Instead, baseball should institute a booth review official, similar to the way in which college football operates. He or she is able to instantly review a contested play and communicate the correct ruling to the on-field umpires. This process shouldn’t take more than a minute, and it shouldn’t even take that long on most calls. A point subject to debate, of course, is how these challenges should be initiated. My belief, which I am by no means attached to if a better solution presents itself, would be to allow the booth official to review it himself, and in addition, allow a manager to challenge any non-balls-and-strikes call unless he has already failed two challenge attempts during that game.
Remember, the need for challenges is still not all that common, so I doubt this would be an occurrence in every game. But I also don’t believe it would slow the game down, and it would certainly increase respect for baseball. The “human element” is not a valid argument against instant replay. The umpires are a humanrepresentation of baseball’s rulebook – not subject to interpretation or error. And we should not accept blown calls as par for the course when the technology exists to let us easily correct them.
#2: Start games earlier
This applies mainly to the playoffs. It seems that the MLB’s preference is to put us all to sleep by the time the sixth inning rolls around. Except in the Division Series, when all the games in recent years have been broadcast by the same network (TBS), necessitating afternoon games, the MLB likes to start games at 8 PM or later. After numerous complaints, games were even moved forward to 8 PM from 8:30 in the last few years. However, this is apparently still not early enough. On the east coast, games still routinely run to 11:30 or midnight, and presumably all but the most devoted of baseball fans do not intend to watch baseball until midnight or later when they need to work the next day. Or, in the case of attracting young baseball fans, going to school the next day.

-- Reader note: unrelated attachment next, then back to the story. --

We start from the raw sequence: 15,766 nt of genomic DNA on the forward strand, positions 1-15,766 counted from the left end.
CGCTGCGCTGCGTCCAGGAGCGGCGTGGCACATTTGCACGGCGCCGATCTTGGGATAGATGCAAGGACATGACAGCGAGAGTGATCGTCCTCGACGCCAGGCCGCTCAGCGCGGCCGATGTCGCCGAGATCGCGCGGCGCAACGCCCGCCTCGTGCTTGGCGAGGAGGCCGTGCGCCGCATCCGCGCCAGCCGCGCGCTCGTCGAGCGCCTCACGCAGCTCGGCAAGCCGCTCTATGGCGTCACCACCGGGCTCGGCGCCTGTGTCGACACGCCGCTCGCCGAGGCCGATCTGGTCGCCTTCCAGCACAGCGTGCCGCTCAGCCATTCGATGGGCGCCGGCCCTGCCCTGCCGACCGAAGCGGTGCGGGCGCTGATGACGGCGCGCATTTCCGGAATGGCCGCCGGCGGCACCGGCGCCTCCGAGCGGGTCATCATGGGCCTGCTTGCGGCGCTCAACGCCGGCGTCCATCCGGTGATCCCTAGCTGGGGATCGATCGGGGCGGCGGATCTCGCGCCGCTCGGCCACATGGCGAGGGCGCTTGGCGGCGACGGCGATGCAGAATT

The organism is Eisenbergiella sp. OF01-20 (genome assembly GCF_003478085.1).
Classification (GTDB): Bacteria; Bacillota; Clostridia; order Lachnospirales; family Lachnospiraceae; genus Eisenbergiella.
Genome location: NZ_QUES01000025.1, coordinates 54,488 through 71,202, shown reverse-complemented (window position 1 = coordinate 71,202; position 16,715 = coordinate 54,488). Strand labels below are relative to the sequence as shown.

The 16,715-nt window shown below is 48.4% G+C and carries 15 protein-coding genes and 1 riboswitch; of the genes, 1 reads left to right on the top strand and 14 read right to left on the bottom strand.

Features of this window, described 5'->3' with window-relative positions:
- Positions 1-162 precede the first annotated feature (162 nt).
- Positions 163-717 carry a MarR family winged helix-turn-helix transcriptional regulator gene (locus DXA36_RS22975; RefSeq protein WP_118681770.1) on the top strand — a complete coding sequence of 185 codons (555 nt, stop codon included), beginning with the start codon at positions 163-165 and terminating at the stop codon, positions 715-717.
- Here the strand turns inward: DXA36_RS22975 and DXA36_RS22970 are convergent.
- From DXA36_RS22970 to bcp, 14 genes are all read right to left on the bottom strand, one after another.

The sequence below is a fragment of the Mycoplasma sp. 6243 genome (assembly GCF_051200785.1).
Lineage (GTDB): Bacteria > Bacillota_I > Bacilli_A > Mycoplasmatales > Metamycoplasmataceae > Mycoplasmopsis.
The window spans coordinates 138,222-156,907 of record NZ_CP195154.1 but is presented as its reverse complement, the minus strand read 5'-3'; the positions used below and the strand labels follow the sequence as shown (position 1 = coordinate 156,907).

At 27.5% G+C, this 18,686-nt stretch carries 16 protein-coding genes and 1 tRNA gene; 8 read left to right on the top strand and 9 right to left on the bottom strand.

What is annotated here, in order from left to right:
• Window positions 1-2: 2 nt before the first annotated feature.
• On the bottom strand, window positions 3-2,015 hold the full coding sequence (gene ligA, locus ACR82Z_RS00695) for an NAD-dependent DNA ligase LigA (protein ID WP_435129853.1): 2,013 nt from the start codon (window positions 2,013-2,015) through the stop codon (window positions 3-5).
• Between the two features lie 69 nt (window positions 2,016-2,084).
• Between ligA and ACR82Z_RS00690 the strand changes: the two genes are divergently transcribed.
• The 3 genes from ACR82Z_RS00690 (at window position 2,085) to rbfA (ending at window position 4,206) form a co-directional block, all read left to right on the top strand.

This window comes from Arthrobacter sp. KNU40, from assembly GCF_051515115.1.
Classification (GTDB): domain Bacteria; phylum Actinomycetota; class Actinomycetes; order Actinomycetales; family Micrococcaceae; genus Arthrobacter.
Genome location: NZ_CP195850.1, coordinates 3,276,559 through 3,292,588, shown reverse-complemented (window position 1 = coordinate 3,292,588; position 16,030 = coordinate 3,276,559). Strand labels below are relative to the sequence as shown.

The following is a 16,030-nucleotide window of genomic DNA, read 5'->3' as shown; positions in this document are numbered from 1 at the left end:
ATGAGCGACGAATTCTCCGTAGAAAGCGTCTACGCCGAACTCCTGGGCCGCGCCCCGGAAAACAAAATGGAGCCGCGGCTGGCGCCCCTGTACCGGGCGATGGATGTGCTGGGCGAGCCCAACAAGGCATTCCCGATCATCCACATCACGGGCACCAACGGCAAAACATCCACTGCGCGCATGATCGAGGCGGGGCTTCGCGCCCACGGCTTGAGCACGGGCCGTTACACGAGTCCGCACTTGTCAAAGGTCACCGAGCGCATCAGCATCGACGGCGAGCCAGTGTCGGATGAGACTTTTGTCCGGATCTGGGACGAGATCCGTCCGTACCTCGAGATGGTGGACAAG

This fix is fairly simple. Start the games at least a half-hour earlier (7:30 PM at the latest) and actually start the game at that point. Don’t begin the broadcast at 7:30. The current 7:57 PM start times for playoff games are misleading, because the game itself doesn’t usually start until ten or fifteen minutes later. And, to condense the game a little more, remove one commercial slot from each break. I’m certainly not an expert, but I have to believe that attracting a larger audience will be a good start in compensating for lost revenue from one commercial per break.